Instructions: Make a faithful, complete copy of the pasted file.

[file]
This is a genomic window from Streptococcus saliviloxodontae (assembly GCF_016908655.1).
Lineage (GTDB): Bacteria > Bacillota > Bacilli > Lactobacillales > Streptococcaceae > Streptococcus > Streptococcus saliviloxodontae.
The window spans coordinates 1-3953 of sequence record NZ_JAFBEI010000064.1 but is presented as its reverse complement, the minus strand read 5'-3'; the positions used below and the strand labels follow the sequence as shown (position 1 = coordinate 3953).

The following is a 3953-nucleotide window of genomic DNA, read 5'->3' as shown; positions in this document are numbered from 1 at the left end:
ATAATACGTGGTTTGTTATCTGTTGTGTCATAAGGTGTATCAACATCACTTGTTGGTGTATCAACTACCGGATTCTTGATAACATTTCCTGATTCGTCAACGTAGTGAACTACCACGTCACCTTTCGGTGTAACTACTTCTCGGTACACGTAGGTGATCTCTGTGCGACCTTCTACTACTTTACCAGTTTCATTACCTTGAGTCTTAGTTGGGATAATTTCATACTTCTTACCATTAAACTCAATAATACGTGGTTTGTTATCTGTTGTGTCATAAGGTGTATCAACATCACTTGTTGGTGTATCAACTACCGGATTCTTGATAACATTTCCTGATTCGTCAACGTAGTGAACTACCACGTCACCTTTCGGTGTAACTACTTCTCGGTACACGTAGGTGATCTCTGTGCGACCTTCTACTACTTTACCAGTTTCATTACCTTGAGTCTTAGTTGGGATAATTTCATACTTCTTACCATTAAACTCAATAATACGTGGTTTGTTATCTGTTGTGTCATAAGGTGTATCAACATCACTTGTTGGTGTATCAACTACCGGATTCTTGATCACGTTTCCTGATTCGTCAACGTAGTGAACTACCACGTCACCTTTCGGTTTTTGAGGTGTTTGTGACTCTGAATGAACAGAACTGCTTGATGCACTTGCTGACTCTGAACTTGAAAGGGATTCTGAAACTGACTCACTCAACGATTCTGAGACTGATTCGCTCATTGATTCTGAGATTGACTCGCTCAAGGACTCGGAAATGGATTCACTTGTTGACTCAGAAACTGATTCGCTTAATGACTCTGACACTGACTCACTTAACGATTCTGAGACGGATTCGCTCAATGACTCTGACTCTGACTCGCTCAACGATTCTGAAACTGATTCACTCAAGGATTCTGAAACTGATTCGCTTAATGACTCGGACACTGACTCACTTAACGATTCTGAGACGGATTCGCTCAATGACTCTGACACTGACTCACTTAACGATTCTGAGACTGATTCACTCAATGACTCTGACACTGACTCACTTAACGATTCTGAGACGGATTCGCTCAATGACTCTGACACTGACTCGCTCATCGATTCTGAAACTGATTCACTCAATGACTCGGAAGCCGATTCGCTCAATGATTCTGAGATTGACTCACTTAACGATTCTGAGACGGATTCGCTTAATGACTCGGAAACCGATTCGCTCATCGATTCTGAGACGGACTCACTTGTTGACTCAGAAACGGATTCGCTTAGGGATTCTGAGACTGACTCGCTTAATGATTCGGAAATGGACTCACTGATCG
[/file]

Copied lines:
This is a genomic window from Streptococcus saliviloxodontae (assembly GCF_016908655.1).
Lineage (GTDB): Bacteria > Bacillota > Bacilli > Lactobacillales > Streptococcaceae > Streptococcus > Streptococcus saliviloxodontae.
The window spans coordinates 1-3953 of sequence record NZ_JAFBEI010000064.1 but is presented as its reverse complement, the minus strand read 5'-3'; the positions used below and the strand labels follow the sequence as shown (position 1 = coordinate 3953).

The following is a 3953-nucleotide window of genomic DNA, read 5'->3' as shown; positions in this document are numbered from 1 at the left end:
ATAATACGTGGTTTGTTATCTGTTGTGTCATAAGGTGTATCAACATCACTTGTTGGTGTATCAACTACCGGATTCTTGATAACATTTCCTGATTCGTCAACGTAGTGAACTACCACGTCACCTTTCGGTGTAACTACTTCTCGGTACACGTAGGTGATCTCTGTGCGACCTTCTACTACTTTACCAGTTTCATTACCTTGAGTCTTAGTTGGGATAATTTCATACTTCTTACCATTAAACTCAATAATACGTGGTTTGTTATCTGTTGTGTCATAAGGTGTATCAACATCACTTGTTGGTGTATCAACTACCGGATTCTTGATAACATTTCCTGATTCGTCAACGTAGTGAACTACCACGTCACCTTTCGGTGTAACTACTTCTCGGTACACGTAGGTGATCTCTGTGCGACCTTCTACTACTTTACCAGTTTCATTACCTTGAGTCTTAGTTGGGATAATTTCATACTTCTTACCATTAAACTCAATAATACGTGGTTTGTTATCTGTTGTGTCATAAGGTGTATCAACATCACTTGTTGGTGTATCAACTACCGGATTCTTGATCACGTTTCCTGATTCGTCAACGTAGTGAACTACCACGTCACCTTTCGGTTTTTGAGGTGTTTGTGACTCTGAATGAACAGAACTGCTTGATGCACTTGCTGACTCTGAACTTGAAAGGGATTCTGAAACTGACTCACTCAACGATTCTGAGACTGATTCGCTCATTGATTCTGAGATTGACTCGCTCAAGGACTCGGAAATGGATTCACTTGTTGACTCAGAAACTGATTCGCTTAATGACTCTGACACTGACTCACTTAACGATTCTGAGACGGATTCGCTCAATGACTCTGACTCTGACTCGCTCAACGATTCTGAAACTGATTCACTCAAGGATTCTGAAACTGATTCGCTTAATGACTCGGACACTGACTCACTTAACGATTCTGAGACGGATTCGCTCAATGACTCTGACACTGACTCACTTAACGATTCTGAGACTGATTCACTCAATGACTCTGACACTGACTCACTTAACGATTCTGAGACGGATTCGCTCAATGACTCTGACACTGACTCGCTCATCGATTCTGAAACTGATTCACTCAATGACTCGGAAGCCGATTCGCTCAATGATTCTGAGATTGACTCACTTAACGATTCTGAGACGGATTCGCTTAATGACTCGGAAACCGATTCGCTCATCGATTCTGAGACGGACTCACTTGTTGACTCAGAAACGGATTCGCTTAGGGATTCTGAGACTGACTCGCTTAATGATTCGGAAATGGACTCACTGATCG